Difference between presidential and parliamentary forms of government

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Parliamentary form of government is based on a fusion of legislative and ex­ecutive powers; on the other hand, presidential form of government is based on a separation of powers, where all the three organs of the government are sepa­rate and independent of each other.

In a parliamentary form of government there is the presence of a nominal head and a real head. Though the President, who is the head of state, is vested with vast constitutional authority, in reality all these powers are exercised by the Prime Minister and his council of ministers. In a parliamentary form of government the executive is collectively as well as individually responsible to the legislature, while in a presidential form of government the executive is not responsible to the legislature.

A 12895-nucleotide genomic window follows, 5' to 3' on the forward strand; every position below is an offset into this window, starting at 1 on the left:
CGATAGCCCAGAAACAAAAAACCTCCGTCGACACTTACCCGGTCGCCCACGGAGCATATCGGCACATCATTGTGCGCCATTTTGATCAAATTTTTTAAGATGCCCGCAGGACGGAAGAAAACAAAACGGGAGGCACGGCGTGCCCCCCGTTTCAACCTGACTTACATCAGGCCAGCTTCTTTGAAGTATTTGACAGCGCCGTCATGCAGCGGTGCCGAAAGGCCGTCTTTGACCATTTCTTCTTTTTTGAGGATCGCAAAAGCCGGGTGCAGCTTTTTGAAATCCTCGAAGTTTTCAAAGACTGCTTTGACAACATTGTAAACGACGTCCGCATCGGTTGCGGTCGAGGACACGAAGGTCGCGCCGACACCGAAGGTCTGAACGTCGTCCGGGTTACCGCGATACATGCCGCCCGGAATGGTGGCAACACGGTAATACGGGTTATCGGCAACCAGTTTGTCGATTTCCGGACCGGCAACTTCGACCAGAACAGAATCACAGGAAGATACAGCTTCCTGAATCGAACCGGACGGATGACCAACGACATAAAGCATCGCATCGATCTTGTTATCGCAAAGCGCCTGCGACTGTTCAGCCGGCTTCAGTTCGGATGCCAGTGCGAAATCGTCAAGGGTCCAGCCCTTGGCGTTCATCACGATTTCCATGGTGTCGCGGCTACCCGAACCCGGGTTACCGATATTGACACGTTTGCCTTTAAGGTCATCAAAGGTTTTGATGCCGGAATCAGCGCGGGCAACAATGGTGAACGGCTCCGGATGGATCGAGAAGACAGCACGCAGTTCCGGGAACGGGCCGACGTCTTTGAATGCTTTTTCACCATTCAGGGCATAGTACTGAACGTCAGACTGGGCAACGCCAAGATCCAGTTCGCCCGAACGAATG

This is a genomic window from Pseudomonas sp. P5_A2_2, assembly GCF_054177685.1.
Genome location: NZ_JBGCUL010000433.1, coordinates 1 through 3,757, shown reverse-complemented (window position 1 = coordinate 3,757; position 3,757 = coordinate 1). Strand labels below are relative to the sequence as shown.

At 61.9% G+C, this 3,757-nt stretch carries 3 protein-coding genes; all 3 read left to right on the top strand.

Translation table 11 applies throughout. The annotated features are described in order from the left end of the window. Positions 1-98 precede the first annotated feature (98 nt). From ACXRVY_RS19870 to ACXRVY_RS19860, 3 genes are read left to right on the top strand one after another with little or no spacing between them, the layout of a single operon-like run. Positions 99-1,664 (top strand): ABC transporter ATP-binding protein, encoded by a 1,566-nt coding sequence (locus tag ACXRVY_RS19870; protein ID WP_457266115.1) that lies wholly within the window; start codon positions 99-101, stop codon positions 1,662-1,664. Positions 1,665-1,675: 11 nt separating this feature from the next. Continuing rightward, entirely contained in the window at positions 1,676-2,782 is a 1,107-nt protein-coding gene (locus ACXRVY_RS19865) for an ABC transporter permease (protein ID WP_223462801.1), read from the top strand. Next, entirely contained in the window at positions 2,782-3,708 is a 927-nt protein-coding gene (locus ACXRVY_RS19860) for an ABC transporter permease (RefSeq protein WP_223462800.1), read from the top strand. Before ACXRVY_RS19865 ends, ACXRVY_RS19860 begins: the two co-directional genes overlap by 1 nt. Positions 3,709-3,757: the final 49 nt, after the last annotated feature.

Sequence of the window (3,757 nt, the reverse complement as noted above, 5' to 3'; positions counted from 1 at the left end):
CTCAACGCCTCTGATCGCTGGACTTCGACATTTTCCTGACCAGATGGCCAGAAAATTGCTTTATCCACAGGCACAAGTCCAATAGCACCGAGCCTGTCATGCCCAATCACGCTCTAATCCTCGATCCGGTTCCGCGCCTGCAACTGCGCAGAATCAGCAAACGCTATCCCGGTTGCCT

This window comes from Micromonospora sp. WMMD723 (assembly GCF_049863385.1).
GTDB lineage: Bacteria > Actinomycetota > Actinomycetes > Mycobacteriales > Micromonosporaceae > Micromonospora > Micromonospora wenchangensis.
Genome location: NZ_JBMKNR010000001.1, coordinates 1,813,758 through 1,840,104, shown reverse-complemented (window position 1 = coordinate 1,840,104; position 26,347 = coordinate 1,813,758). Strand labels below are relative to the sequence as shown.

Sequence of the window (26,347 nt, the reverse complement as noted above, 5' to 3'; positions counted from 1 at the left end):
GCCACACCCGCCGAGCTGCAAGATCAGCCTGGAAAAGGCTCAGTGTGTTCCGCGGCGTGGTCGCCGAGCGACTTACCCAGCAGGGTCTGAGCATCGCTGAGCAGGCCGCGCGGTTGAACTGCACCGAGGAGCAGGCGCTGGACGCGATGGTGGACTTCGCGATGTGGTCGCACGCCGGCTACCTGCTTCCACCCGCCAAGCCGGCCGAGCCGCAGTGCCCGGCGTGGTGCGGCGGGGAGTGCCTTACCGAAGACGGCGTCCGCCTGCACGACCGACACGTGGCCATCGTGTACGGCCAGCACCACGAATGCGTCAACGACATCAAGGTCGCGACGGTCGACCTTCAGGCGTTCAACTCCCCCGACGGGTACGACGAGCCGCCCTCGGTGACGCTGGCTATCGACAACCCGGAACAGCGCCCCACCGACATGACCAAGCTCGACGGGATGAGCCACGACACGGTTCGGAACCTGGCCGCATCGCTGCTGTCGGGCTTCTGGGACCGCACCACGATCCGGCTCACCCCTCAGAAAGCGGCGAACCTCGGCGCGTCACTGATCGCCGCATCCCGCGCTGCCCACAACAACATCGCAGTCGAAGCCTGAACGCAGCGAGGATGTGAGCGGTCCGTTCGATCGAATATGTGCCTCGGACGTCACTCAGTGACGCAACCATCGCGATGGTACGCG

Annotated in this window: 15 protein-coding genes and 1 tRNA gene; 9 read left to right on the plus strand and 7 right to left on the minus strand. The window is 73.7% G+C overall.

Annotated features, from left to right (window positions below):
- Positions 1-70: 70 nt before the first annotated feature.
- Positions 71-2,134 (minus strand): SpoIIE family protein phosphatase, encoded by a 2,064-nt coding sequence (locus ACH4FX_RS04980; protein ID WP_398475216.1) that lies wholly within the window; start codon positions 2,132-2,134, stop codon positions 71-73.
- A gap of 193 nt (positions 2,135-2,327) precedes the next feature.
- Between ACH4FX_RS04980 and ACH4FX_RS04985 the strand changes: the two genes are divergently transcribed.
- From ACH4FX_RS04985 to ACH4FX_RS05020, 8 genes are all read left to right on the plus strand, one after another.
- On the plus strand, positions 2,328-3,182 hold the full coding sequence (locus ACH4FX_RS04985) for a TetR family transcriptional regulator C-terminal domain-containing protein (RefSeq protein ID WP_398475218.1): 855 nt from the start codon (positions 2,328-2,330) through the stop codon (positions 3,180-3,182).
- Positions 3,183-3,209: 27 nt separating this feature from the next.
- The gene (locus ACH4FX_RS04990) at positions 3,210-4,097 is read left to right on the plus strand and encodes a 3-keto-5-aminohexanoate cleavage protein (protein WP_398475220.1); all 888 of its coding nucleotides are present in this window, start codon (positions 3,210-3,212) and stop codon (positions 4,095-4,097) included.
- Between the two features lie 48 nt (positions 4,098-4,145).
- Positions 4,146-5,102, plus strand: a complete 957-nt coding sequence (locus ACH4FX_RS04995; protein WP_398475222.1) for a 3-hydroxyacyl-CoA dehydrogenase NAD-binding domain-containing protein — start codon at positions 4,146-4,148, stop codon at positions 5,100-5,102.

In a parliamentary form of government the Prime Minister suggests the names of ministers to the President, who formally appoints them. The Ministers have to be members of either house. If they are not, they have to get elected within a period of six months. In a presidential form, the ministers are not members of the legislature. The President’s cabinet comprises of members who are experts. They are accountable not to the legislature but to the President.

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In a parliamentary form of government ministers initiate important bills in the parliament and get them approved, while in a presidential form, the mem­bers of the Presidential cabinet cannot initiate any bills in the legislature.

In a parliamentary form of government the tenure of the cabinet depends on the support it commands in the legislature. While in a Presidential form the President enjoys a fixed tenure.

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